Sunday, 12 December 2010

Charles and Camilla Go For A Ride

I’m not a fan of Prince Charles and Camilla Parker-Bowles. Their unearned position and advantage brings me no joy. Unlike TV news presenters, I don’t go dewy-eyed whenever the subject comes up of ‘the royals’. But what bright spark decided to send Charles and Camilla off to the Royal Variety Show, via a violent student demonstration, in the back of a Rolls-Royce Phantom?

The Phantom was a gift to the Queen from Britain’s Car Association. Until recently it was her vehicle of choice, a high-top with a towering roof-line and enormous windows, painted in royal claret livery. Your average Rolls-Royce is around £250,000 but it’s thought the special model cost over £1 million, by the time all its security measures had been nailed on. It’s thirty-three years old, and has the antiquated, snooty styling of its time.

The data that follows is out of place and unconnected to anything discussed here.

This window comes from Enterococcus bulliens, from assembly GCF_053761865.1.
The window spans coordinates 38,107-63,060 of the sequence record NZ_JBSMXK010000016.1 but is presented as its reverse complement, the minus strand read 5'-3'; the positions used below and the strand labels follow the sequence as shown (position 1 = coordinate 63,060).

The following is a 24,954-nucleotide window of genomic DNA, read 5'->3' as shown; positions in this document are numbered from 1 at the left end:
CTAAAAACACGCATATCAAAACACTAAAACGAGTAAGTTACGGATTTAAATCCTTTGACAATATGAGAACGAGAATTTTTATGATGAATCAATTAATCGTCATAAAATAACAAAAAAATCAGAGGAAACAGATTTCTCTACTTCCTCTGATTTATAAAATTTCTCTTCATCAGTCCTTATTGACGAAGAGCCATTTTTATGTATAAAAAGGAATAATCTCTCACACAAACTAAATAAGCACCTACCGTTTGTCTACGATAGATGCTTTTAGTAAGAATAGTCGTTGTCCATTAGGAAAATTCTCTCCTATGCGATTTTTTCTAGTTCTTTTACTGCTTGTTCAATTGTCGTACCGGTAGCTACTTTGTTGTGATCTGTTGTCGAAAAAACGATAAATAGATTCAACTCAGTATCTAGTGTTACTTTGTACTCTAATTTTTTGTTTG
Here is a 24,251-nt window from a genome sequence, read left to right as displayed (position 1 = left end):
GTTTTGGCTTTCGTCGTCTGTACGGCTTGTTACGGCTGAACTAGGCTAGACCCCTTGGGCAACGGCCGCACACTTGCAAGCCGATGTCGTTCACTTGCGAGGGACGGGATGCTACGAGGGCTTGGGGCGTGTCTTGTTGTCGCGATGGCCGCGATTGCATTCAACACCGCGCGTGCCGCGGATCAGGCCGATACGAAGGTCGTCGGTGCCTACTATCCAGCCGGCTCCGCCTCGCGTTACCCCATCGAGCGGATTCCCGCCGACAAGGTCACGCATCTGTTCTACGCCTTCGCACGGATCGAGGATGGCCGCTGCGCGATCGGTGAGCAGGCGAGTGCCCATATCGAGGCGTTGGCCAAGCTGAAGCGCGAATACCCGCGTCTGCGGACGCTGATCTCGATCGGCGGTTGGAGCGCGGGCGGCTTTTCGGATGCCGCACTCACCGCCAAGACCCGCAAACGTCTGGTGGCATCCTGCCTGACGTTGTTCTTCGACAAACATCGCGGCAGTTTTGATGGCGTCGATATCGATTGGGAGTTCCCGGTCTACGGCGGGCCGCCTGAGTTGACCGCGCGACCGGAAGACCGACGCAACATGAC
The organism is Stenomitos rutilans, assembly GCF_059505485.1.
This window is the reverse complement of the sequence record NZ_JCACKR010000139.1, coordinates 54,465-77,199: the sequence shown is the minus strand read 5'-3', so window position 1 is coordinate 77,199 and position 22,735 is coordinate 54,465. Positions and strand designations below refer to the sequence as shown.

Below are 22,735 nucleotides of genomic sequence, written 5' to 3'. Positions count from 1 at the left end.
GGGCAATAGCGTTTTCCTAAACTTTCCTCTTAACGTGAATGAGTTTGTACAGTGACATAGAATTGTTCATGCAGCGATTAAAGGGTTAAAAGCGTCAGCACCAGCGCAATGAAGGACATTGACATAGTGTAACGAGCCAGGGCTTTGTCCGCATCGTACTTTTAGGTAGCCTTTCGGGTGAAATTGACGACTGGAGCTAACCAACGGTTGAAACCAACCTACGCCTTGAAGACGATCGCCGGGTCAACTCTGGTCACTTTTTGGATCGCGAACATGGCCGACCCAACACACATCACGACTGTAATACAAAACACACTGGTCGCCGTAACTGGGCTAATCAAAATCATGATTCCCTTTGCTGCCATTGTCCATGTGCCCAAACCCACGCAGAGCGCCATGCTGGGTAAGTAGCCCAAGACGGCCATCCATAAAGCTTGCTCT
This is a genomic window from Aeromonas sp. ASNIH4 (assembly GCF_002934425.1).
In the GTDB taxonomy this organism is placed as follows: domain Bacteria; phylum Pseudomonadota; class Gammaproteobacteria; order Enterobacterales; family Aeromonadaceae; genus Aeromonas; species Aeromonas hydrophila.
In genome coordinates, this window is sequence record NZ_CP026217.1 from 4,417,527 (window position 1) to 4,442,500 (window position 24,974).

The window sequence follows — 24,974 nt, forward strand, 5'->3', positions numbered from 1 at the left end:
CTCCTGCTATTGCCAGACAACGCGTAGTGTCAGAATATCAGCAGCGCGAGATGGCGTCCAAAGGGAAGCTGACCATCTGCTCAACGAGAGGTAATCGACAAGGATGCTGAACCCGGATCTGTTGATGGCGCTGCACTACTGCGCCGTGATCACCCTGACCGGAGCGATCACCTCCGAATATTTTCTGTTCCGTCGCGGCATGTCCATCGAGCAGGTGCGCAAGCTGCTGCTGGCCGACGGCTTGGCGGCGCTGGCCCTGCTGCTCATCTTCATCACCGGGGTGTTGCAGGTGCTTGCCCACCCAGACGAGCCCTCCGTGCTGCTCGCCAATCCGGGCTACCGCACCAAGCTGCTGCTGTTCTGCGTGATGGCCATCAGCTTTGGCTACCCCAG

What a stupendous meeting in Regent Street. On the one hand, a multitude of students, agitators and police who’ve been tormenting each other all day. On the other, an unmistakable symbol of Britain’s highest privilege and rank. As it inched through the demonstrators, the ridiculous, inflammatory Phantom was pelted with bags of rubbish, bottles, traffic cones, barriers and paint.

Of course the royals shouldn’t be obliged to sneak around under cover, but surely these days a less ‘rub-your-face-in-it’ car would be more suitable. The Phantom is an absurd and unnecessary anachronism, out of touch with modern developments … oh, wait a minute …

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